What is financial aid?

Financial aid is money students are awarded to pay college. There are two forms of financial aid: gift aid and self-help aid. Gift aid is money that the student doesn’t have to repay. It can take the form of scholarships or grants. Self-help aid is money the student will be responsible for repaying such as loans or earning such as work-study.

Financial aid is available from the government, colleges, and private organizations. These organizations may award financial aid based on student financial need or some non-need qualification such as merit, athletics, or other skills.

The majority of financial aid is awarded through the Free Application for Federal Student Aid (FAFSA). Students submit the FAFSA to be eligible for federal government programs. Most federal gift-aid programs are need-based. The most popular federal loan programs do not have need-based qualifications.

When students submit the FAFSA, they are assigned an Expected Family Contribution (EFC). The EFC is used by the federal government and colleges to determine how much financial aid to award to students. Some colleges have students submit a second application form called the CSS/PROFILE to qualify for financial aid directly from the college.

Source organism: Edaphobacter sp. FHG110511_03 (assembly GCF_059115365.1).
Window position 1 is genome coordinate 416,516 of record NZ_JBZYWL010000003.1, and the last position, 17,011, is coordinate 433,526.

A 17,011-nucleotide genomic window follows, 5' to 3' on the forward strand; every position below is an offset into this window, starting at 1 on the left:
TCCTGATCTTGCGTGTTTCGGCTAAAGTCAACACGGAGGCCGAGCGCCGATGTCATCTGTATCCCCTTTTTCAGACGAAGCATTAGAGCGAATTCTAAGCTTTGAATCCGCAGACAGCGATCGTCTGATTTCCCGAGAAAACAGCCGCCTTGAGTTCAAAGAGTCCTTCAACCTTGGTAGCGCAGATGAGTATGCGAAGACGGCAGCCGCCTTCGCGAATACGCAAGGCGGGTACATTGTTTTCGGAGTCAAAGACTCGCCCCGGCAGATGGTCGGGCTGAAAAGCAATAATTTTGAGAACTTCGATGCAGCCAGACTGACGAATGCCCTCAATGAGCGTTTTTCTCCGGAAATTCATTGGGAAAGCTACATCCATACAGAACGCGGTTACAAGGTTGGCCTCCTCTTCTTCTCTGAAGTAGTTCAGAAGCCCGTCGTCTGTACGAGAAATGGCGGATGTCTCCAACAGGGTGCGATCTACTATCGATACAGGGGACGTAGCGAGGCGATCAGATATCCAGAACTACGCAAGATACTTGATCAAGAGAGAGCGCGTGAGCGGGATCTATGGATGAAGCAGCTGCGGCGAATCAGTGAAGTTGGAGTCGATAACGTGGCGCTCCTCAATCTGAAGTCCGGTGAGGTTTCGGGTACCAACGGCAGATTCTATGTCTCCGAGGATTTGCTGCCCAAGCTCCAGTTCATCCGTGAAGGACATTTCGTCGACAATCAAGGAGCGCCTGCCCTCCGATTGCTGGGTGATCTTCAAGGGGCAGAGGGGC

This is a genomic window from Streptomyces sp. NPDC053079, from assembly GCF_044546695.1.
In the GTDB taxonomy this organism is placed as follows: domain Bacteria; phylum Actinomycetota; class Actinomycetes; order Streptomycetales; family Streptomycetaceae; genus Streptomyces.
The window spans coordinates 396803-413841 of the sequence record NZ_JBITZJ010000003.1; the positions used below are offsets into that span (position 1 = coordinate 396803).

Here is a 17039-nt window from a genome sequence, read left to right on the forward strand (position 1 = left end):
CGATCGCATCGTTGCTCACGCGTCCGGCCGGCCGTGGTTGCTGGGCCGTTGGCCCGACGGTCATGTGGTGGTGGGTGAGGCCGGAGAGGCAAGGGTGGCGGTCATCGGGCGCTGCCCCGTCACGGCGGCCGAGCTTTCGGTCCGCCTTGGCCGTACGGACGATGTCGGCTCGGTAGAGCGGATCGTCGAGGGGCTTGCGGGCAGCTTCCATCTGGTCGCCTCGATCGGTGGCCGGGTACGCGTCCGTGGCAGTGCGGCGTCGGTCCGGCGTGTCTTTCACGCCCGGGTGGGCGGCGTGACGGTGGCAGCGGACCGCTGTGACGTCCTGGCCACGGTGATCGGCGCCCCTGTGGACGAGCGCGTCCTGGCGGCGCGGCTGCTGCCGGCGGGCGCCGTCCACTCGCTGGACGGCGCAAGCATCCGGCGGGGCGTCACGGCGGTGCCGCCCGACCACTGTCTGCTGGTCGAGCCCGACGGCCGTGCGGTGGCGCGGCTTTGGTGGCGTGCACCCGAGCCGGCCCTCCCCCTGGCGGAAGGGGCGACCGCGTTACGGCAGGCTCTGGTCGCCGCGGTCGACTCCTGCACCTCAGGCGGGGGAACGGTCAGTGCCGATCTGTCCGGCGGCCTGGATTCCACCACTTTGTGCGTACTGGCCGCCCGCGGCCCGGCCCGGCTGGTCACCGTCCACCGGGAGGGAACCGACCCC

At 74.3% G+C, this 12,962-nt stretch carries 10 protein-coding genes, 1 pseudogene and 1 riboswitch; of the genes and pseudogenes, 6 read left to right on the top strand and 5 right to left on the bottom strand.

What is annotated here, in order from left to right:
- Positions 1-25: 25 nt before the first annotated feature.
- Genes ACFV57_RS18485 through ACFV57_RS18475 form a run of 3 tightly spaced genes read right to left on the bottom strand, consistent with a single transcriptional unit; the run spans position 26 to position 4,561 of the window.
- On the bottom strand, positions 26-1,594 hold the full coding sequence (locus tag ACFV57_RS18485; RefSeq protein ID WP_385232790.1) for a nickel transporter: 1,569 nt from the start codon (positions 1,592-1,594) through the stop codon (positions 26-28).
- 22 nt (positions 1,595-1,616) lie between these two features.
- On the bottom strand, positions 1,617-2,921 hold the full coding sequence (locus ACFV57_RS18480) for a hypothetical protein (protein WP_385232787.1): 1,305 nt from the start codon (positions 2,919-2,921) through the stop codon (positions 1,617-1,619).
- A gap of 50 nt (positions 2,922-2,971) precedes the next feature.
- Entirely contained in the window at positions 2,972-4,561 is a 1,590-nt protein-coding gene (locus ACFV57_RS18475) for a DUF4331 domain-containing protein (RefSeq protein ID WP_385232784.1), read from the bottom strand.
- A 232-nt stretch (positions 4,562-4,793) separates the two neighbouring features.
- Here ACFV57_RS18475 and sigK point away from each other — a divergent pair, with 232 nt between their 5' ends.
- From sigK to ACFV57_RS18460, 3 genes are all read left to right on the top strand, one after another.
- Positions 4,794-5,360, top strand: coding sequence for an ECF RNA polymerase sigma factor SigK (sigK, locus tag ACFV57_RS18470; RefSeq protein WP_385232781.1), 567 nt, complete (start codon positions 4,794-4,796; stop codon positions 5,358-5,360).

Private organizations with have their own application process for awarding financial aid separate from the FAFSA. Students will have to complete individual applications for each organization. However, any gift aid students receive from these “outside” organizations will have to be reported to the college financial aid office.

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